The Status Update Report and the Drinks Connection

Monday, February 05, 2024

Primary Blog/The Status Update Report and the Drinks Connection

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The Status Update Report and the Drinks Connection

This blog was originally published by me on LinkedIn on March 15, 2022. Here is the link.

New organisation, new colleagues, new portfolio of products! I am all set to begin my work.

There is a Product Status update meeting scheduled with the business stakeholders - let’s call them Rosy and Brian. I walk to the tiny meeting room with my colleague - I’ll call her Stephanie - who is handing over this product portfolio to me.

While we wait for Rosy and Brian to join us, Stephanie is busy inducting me with her version of Rosy and Brian - Business-value focused, sometimes likeable, don’t understand (and don’t care to understand) our challenges, intentionally extend the status update meetings almost always from 20 to 45-60 minutes...

Our Business stakeholders arrive. Stephanie introduces us briefly. The status update meeting begins. Stephanie starts presenting the details from within the 10 pager Status Report. It does go on for 55 minutes or slightly more today.

I understand during the first 20 minutes of the meeting that this is supposed to be my official product introduction and handover meet. That’s it! Got me wondering "what did I sign up for!" 😉

The status update is a wrap. My product handover is now officially complete and signed off. 2 weeks from now I’m the one who needs to bring status updates to Rosy and Brian.

I start to gather insights from IT, Business, Vendors and all related stakeholders. Finally I create my very first 8 pager Status Report, ready to be presented.

2 Status update meetings go by, and I start to get the sense that no-one is really even reading the status report that I invest almost a day creating!

But hey this has been the way things have been done in the past so I must just continue to follow the process, right?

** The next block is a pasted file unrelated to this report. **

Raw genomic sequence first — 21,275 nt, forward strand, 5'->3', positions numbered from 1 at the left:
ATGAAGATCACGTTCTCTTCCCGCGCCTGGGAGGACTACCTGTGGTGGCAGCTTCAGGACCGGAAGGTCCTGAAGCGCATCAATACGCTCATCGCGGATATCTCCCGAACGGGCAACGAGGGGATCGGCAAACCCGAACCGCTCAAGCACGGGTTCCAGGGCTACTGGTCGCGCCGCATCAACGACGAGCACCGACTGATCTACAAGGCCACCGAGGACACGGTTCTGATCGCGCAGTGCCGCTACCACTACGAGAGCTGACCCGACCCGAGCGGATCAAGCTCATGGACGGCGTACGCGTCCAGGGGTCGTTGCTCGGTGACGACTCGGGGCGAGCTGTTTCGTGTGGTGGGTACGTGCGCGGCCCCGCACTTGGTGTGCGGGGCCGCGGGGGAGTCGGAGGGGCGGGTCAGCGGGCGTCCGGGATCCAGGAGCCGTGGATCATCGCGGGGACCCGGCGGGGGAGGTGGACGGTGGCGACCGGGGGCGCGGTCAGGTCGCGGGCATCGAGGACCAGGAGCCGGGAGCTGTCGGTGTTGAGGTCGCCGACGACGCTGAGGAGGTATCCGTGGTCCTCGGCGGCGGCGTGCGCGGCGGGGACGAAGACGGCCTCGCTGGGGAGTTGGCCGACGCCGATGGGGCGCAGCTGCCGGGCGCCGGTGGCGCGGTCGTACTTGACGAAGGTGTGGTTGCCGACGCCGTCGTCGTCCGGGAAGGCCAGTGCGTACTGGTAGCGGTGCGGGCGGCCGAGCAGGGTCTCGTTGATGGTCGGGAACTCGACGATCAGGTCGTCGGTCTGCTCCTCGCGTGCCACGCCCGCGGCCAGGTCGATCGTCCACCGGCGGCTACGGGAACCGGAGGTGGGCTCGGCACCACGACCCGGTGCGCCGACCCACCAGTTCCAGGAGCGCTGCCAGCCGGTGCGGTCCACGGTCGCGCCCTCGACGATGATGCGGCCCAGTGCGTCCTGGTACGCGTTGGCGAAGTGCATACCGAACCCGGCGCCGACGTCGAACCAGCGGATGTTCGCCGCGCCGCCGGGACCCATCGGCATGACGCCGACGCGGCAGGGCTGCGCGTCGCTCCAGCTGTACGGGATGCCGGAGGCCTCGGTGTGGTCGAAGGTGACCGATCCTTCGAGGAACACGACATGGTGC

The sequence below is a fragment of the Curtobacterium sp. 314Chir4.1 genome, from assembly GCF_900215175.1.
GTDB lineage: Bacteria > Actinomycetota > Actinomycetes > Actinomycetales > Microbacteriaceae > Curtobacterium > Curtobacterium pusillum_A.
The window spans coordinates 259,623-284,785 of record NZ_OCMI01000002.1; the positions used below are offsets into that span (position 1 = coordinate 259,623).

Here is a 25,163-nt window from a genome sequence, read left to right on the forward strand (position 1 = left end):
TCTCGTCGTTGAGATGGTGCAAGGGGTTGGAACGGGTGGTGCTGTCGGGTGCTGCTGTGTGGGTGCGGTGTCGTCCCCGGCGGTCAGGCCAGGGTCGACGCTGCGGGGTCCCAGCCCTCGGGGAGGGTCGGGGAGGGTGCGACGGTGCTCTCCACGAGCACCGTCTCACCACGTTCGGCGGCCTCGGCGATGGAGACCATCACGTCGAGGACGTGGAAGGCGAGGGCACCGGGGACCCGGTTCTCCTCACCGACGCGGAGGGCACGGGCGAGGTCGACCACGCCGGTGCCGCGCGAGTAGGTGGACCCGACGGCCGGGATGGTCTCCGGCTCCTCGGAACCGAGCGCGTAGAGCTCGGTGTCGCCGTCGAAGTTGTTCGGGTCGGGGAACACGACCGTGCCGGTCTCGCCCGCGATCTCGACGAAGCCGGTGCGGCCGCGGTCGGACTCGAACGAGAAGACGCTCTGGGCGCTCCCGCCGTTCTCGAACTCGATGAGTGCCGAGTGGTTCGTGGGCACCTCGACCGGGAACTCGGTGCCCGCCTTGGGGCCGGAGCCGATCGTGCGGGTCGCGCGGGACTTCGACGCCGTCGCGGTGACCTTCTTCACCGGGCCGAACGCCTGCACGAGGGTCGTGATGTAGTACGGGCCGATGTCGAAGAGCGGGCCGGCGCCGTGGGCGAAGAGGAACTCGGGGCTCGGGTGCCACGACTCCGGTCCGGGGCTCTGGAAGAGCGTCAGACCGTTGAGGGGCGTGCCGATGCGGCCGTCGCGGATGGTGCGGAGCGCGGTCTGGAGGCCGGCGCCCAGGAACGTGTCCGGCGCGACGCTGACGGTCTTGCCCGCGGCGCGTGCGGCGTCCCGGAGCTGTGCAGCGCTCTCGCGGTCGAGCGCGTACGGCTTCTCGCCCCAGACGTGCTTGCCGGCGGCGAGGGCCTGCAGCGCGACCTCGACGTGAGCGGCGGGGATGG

Oh! For the rebel in me! How could I ?!

​I tweak the report a bit by adding in a line on the last page saying

“If you have reached reading till this line, I'll buy you beer!”

​The day for the 3rd status update meeting.. It goes on just like the 2nd meet, but a wee bit longer...

As we start to wrap-up the meeting, I ask Rosy and Brian if they see this status report adding value? They sound a bit defensive in their responses and back their answers up with points like - the immense effort that goes through to get the graphs out, the need for this report by audits for compliance and blah blah blah..

Then I casually ask them if they always find the time to read through the whole report or should we shorten it. They confirm that they read the report all the way till the end. So, no need to shorten it at all. All is great!

I smile. I ask them, “So when do I buy you beer?”

​They look at each other, surprised, and say almost at the same time “why would you buy us beer?”

That broke the ice.

We have a good laugh together as I explain and show to them what I had written on the last page of the report. They agree not everything adds value and it surely could add value if we looked at the report with a fresh pair of lenses. Also it is too much for them to read every 15 days, and that is also the reason why these meetings extend to 40-50 minutes.

[If you have read my blog until this point, you are welcome to share this article on LinkedIn and grab 1 of the 4 books on Change agility and Lean Change Management that I have to give-away this month of February 2024. Do remember to tag me on your post]

What Next?

1) Do we continue to use this 8-10 pager report going forward? No. 'We' move to a 1 page canvas that serves the purpose and gives more value than the 8-10 pager report.

2) Do audit teams complain as we don’t use this 8-10 pager report any longer? No. They are happy with the value the canvas provides to the business as a whole. Additionally, it does fulfil their compliance requirement too.

3) Do we spend 40-50 minutes on status update meetings? Not at all ! 10-15 minutes now where 'we' discuss Key impediments and actions to be taken.

Culture Hacking: introduced to the agile community by Stefan Haas, is a powerful Experiment to generate insights. Expose the organisation’s dysfunction to itself with a Hack.

More on Culture Hacking

In conclusion, sometimes we see problems that our clients do not. So, it is important to show the mirror to the organisation. It does get people uncomfortable at first. But then we know that's where learning happens and gets change unstuck. 

Monday, February 05, 2024

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Hi, I am Sarika Kharbanda

Change Facilitator and Change Hacker

I enable teams and organisations to breakdown Resistance barriers, build Organisational Change Muscle and strengthen Team Dynamics so that they can be resilient and thrive in fast-paced change.

I achieve this through training, coaching & facilitation of Modern change management, remote ways of working, Management 3.0 and business agility.